August 26, 2015
Case Study

Email Marketing: Ecommerce retailer increases email revenue 71% with personalized content layout

SUMMARY: The marketing team at The Clymb had a wealth of great content, but wasn’t leveraging customer data to optimize revenue generation and drive lifetime customer value. The team recognized that they could tailor messages and offers to specific customers by using this data to personalize their email marketing.

Read on to see how they team was able to increase email revenue 71% with this personalized email strategy.
by Courtney Eckerle, Manager of Editorial Content


The Clymb is an ecommerce fitness and adventure retailer that offers gear, apparel and tools, as well as trips that get customers out into the world and using all the gear they might need.

"We sell some of the leading brands and some of the best products out there and at a really great price," Sarah Lewis, Email Marketing Manager, The Clymb, said.

The Clymb’s typical customer is an active lifestyle enthusiast, Lewis explained.

"People who like getting outside regularly, want to learn more about it and who we can make that process easier for through what we sell and also through the information that we have available on our website," Lewis said.

Lewis said her and her team’s goals right now are to let their customers know who the brand is, "why we're here for them and how we can be of service to them."

They are trying to accomplish that through email, the website and social media, as well as an app.


The team had a wealth of content, but wasn’t leveraging customer data to optimize revenue generation and drive lifetime value. They wanted to create a personalized experience for each individual user to solve this problem by combining email and on-site behavioral data.

This campaign focused on the daily email campaign that goes out every morning, and has been the main staple of the email program since the beginning of the company. The challenge with this email, according to Lewis, was making it competitive in someone’s daily inbox.

"We've tried different versions of it, we've tried different information in it, [but] we had gotten to the point where we realized we might need to step it up a notch," she said.

The team set about this through three objectives:
  • Find a way to get information to the right people

  • Make sure they see it

  • Make sure they want to see it


The daily email’s content mainly consists of what is new on the website. This includes products, events and other adventures that the team thinks will engage people and bring them onto the site.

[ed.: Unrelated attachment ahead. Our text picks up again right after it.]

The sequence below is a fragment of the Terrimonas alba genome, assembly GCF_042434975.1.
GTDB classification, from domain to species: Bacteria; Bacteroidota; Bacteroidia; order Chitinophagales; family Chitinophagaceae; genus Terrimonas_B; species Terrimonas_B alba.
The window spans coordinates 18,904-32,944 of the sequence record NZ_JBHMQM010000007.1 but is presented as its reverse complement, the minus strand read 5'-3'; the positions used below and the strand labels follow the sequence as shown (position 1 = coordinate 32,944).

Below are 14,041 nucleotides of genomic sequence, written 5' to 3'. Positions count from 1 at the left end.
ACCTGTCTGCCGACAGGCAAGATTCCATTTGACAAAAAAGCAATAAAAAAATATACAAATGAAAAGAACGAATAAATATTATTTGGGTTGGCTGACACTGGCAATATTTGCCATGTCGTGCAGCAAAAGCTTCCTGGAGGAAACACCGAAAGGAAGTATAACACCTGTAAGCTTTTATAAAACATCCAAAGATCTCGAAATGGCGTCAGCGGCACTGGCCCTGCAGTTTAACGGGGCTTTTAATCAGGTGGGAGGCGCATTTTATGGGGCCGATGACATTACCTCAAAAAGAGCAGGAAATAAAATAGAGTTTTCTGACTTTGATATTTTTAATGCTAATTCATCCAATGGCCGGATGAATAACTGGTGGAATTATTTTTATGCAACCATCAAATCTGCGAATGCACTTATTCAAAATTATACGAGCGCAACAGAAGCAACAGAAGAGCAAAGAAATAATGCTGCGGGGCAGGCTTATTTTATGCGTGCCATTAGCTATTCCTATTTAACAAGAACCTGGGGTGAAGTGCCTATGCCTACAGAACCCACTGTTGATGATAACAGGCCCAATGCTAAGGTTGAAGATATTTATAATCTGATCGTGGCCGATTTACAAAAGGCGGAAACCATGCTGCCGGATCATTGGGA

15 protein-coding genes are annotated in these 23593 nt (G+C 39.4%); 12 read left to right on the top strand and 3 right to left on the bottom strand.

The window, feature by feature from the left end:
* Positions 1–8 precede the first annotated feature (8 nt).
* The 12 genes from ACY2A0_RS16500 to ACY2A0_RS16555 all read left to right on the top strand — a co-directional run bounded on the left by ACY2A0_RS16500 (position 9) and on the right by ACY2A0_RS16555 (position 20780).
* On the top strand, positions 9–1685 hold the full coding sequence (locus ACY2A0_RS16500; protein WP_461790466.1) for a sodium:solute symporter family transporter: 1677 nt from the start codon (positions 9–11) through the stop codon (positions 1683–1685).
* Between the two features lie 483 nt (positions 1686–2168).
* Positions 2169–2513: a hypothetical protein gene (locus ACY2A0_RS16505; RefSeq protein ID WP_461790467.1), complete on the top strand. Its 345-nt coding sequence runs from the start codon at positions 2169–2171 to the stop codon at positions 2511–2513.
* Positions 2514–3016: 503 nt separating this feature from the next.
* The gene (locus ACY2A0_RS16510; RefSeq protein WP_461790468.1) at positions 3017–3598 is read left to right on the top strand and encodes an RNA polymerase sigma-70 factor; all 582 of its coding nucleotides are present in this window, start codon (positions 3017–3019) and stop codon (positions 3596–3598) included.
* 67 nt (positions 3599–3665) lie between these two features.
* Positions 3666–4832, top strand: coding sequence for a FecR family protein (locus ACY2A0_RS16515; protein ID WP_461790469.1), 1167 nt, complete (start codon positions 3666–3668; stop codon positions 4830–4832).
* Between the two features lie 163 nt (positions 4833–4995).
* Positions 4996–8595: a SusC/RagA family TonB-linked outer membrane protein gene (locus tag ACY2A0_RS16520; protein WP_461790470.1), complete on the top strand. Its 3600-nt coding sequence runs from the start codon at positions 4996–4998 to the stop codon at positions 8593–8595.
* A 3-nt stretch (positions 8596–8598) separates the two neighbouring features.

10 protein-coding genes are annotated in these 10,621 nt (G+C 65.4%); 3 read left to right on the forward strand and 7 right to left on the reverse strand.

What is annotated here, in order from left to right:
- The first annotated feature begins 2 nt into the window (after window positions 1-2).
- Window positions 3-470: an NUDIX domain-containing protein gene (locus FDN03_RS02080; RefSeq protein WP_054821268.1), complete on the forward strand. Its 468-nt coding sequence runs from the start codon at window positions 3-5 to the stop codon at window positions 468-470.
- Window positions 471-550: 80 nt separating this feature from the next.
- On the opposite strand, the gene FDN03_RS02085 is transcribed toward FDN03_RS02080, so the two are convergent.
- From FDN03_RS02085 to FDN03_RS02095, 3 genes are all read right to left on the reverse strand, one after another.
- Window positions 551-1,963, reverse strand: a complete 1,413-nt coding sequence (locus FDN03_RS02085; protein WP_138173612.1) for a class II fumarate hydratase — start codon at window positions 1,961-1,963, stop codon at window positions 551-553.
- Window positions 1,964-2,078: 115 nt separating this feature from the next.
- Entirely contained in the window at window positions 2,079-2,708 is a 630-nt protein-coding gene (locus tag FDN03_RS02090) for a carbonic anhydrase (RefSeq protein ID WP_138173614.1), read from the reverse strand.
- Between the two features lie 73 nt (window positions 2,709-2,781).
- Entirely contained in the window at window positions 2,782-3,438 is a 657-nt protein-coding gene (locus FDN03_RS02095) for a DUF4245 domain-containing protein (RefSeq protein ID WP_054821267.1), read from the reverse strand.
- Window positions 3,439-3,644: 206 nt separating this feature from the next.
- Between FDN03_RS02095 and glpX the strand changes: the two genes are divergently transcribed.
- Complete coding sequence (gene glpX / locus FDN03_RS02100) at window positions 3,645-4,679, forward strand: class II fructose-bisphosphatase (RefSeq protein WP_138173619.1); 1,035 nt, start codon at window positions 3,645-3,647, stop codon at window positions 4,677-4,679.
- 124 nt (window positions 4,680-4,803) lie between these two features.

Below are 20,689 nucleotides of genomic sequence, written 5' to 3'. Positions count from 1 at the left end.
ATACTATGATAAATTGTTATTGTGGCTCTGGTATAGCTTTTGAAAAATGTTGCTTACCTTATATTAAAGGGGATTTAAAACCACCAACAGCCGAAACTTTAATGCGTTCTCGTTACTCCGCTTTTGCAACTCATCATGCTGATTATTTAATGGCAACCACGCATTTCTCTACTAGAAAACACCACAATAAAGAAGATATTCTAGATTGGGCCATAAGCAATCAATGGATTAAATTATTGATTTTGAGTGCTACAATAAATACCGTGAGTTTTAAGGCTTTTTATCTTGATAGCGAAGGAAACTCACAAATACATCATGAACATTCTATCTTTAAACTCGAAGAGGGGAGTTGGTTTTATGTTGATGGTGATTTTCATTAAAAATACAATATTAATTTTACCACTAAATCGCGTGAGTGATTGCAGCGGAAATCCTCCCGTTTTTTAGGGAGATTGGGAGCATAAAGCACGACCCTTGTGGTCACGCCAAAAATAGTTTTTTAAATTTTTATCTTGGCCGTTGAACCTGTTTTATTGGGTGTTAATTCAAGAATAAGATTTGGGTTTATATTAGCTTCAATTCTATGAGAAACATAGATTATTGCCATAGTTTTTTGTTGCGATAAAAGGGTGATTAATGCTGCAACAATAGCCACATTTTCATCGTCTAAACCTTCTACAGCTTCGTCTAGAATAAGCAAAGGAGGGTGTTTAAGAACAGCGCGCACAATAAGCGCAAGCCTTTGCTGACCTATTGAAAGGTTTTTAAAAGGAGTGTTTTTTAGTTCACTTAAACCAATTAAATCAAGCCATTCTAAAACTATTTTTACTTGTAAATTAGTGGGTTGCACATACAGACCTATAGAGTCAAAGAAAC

In the summer of 2014, Lewis and her team began aggressively working to personalize the email program. Going into the effort, Lewis said the team wanted to improve revenue, but "beyond that we really just wanted to get our customers more engaged. And we thought that we could do that by catering directly to them using information that we knew about what they were interested in."

Rather than sending its entire list the same generic email every day, The Clymb began to personalize email content and offers based off of customers' behavioral data.

Step #1. Optimize system to increase engagement

The team was looking to increase opens, clicks and conversions, according to Lewis, but overall they wanted to develop a long-term interest.

She said they wanted to attract "not just people coming in for a quick deal or offer, but somebody that's going to stick around and then maybe be so excited about us that they would share with their friends, or just want to keep informed on what was happening with us on a day-to-day basis."

The team took time to enlist a vendor, align the technology and readjust the system for collecting data in order to utilize it for greater relevance.

"[We] reorganized how all of our events were tagged, and ordered both what's in the email setup and what's on our website," she said.

They also added a robust tagging system to the website to learn more about the interest data of members, a group that consists of both email and non-email subscribers.

Utilize content

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"We have this section of our website called Stories, which is basically our blog. It has a combination of adventure stories from writers from around the world, as well as tips and guidebooks — basically anything you could want to know about going on an adventure, getting outdoors, what the best shoes are for you to wear for different activities," Lewis said.

The team is working toward better incorporating that content into their emails, she added.

The challenge with that goal, she said, has been finding a balance between sales and stories. The team has a copywriter who works with a number of different writers at The Clymb.

"We already have a ton of information, so the real challenge right now is making sure that people are seeing this information. It's on our website, but it doesn't particularly stand out unless you're searching for it, and it hasn't been prominent enough in our emails up until very recently," she said.

Step #2. Update email template to better align with customers

"Once we had that set up, we started working on our email template to update it a little bit to really align it better with the look and feel of our website and also to best present it for a more personalized version of our email," Lewis said.